If you’ve ever heard the term, “She’s a PTA mom,” this is a mom who does a ton at the school. Thank her! Sometimes it’s meant as one of those moms, and not in a flattering way.
Yes, those moms who are volunteering to make school a better place for all students and staff… including YOUR CHILD. Don’t shame her! Cheers to the PTA moms! You can be one too. Find out how.
Volunteering at school from home
There are opportunities to help from home, to send emails, apply for grants, order supplies for events, and more. You can even clip, count, and mail in Box Tops to raise money. Now that they are going digital, you can be the one to help everyone transition.
Helping with school events and fundraisers
If you enjoy events, chances are there is a school-wide social event fundraiser such as a fall festival, spring carnival, father-daughter dance, mother-son event, BINGO night, silent auction, etc.
You can chair or co-chair one of these events; volunteer to bring snacks or whatever they need; help set up or clean up after the event; and/or volunteer at the event itself.
Attend PTG meeting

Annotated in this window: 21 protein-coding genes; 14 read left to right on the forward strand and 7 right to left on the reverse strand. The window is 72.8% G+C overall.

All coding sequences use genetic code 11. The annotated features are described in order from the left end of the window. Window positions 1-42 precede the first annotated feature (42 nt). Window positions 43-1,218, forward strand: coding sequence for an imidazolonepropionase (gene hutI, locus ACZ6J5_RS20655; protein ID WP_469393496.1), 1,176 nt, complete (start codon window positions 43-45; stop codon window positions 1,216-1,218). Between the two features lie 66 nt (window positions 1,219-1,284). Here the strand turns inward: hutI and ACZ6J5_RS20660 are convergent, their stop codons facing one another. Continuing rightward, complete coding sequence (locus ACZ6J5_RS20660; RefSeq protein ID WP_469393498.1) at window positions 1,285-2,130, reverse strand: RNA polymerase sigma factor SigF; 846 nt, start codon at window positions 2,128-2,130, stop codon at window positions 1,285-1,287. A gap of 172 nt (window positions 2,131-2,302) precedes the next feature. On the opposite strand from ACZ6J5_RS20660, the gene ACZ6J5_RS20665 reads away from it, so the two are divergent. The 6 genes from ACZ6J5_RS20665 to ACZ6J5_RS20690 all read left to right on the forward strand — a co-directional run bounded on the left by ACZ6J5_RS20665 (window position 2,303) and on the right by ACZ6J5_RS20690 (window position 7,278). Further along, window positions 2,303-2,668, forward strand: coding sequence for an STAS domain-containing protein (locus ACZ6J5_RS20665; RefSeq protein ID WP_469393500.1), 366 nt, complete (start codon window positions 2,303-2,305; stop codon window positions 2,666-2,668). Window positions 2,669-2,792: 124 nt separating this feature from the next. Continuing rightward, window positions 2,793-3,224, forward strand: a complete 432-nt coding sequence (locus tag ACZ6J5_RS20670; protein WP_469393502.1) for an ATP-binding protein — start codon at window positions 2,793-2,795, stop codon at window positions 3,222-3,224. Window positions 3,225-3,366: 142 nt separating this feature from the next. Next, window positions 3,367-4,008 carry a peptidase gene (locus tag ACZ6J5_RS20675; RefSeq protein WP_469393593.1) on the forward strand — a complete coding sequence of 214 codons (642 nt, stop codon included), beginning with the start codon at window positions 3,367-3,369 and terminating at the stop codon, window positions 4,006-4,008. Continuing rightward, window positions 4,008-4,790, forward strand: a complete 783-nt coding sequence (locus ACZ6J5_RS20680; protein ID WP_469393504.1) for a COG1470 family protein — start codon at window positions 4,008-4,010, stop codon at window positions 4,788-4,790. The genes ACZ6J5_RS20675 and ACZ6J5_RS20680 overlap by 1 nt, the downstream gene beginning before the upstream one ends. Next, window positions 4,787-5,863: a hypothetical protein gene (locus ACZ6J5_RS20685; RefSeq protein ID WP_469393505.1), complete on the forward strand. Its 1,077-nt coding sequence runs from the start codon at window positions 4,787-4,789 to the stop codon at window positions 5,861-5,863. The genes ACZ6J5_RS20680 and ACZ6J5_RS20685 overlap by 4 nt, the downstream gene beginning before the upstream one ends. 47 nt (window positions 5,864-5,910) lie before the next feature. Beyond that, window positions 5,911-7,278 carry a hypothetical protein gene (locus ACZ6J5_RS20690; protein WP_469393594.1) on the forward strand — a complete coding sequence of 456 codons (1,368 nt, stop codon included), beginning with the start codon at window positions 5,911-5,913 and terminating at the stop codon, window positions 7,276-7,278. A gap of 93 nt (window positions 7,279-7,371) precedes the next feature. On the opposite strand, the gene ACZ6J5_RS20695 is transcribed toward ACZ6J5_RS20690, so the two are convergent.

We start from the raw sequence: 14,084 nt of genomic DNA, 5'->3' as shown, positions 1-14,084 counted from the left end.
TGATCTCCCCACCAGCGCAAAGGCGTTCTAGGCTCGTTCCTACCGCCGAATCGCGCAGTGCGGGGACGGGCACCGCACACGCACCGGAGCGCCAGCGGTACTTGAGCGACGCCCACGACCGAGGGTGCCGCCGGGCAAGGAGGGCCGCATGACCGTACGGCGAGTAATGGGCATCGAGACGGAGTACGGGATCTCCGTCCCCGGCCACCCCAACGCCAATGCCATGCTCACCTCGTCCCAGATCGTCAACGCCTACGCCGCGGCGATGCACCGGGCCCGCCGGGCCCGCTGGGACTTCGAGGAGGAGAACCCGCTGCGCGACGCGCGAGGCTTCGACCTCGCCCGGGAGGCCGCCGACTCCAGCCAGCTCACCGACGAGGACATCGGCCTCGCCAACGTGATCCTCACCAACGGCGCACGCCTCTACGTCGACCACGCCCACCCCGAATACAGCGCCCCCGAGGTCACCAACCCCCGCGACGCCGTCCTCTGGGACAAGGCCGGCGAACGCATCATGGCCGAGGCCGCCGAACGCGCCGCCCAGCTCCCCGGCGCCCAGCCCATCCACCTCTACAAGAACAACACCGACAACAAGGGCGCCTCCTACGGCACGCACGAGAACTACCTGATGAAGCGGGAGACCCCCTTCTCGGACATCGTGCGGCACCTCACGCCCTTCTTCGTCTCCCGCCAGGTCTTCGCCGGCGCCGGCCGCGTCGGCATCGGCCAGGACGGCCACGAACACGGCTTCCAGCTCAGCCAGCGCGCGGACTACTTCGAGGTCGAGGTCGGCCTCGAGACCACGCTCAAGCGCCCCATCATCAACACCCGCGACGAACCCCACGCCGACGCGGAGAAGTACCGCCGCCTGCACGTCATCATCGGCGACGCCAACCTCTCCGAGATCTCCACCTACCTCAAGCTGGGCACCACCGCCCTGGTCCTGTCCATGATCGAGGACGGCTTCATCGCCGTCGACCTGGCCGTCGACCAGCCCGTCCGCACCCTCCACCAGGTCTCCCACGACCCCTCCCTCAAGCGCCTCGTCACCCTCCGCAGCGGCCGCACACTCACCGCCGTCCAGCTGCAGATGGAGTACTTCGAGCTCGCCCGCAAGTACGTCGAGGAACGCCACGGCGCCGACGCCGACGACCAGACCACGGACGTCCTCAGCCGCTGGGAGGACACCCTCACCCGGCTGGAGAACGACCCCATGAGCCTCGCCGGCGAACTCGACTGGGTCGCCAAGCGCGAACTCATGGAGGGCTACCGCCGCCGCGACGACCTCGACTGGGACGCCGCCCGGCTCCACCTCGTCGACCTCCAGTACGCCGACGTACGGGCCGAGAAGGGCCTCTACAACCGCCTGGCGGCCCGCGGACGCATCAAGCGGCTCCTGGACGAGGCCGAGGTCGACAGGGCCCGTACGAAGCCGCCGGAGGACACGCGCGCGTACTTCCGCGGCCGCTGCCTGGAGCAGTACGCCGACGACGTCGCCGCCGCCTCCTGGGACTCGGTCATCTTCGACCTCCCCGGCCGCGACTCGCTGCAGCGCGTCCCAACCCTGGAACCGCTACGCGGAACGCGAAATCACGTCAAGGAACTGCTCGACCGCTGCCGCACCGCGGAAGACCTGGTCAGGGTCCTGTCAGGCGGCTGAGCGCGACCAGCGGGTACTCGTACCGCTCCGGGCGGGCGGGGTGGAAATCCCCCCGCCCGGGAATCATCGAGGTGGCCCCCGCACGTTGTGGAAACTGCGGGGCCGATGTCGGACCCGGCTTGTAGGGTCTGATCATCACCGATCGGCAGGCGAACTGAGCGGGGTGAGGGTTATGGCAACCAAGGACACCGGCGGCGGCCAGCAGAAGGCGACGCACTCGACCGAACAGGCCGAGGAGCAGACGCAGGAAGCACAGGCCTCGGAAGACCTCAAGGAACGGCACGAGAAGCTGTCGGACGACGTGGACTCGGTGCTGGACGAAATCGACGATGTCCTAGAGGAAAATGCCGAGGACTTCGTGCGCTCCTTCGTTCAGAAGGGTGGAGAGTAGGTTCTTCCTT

There are likely to be Parent Teacher Group (PTG), Parent Teacher Organization (PTO), Parent Teacher Association (PTA) or Parent Teacher Student Group (PTSG) meetings.
These are typically monthly but some schools have them every other month or even quarterly. Attending a PTG meeting is a great place to learn more about what is happening at your child’s school.
While it may be intimating to attend a meeting for the first time, everyone will be likely be happy you are there. Even if you just want to observe and can’t commit to helping, you will be welcome.
PTG meetings and PTO meetings, etc. are not about cliques or a select group. They are for everyone and anyone who wants to know more about what’s going on at the school.